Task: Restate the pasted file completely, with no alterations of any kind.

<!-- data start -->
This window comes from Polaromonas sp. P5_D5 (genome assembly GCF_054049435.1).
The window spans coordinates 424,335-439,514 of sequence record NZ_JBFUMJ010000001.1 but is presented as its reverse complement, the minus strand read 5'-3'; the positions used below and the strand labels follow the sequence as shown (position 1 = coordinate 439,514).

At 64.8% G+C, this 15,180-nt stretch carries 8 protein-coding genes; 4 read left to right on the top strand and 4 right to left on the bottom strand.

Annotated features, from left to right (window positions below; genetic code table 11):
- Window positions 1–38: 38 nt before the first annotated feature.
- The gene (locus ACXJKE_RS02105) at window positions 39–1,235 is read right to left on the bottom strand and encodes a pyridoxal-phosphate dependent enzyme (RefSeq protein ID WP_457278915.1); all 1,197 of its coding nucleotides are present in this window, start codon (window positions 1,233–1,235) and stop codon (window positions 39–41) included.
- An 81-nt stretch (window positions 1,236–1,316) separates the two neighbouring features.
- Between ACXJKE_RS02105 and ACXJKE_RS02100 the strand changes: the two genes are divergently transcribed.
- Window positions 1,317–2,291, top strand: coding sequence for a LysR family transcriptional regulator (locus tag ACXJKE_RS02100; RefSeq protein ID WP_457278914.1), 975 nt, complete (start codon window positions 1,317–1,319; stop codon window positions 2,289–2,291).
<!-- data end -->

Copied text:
This window comes from Polaromonas sp. P5_D5 (genome assembly GCF_054049435.1).
The window spans coordinates 424,335-439,514 of sequence record NZ_JBFUMJ010000001.1 but is presented as its reverse complement, the minus strand read 5'-3'; the positions used below and the strand labels follow the sequence as shown (position 1 = coordinate 439,514).

At 64.8% G+C, this 15,180-nt stretch carries 8 protein-coding genes; 4 read left to right on the top strand and 4 right to left on the bottom strand.

Annotated features, from left to right (window positions below; genetic code table 11):
- Window positions 1–38: 38 nt before the first annotated feature.
- The gene (locus ACXJKE_RS02105) at window positions 39–1,235 is read right to left on the bottom strand and encodes a pyridoxal-phosphate dependent enzyme (RefSeq protein ID WP_457278915.1); all 1,197 of its coding nucleotides are present in this window, start codon (window positions 1,233–1,235) and stop codon (window positions 39–41) included.
- An 81-nt stretch (window positions 1,236–1,316) separates the two neighbouring features.
- Between ACXJKE_RS02105 and ACXJKE_RS02100 the strand changes: the two genes are divergently transcribed.
- Window positions 1,317–2,291, top strand: coding sequence for a LysR family transcriptional regulator (locus tag ACXJKE_RS02100; RefSeq protein ID WP_457278914.1), 975 nt, complete (start codon window positions 1,317–1,319; stop codon window positions 2,289–2,291).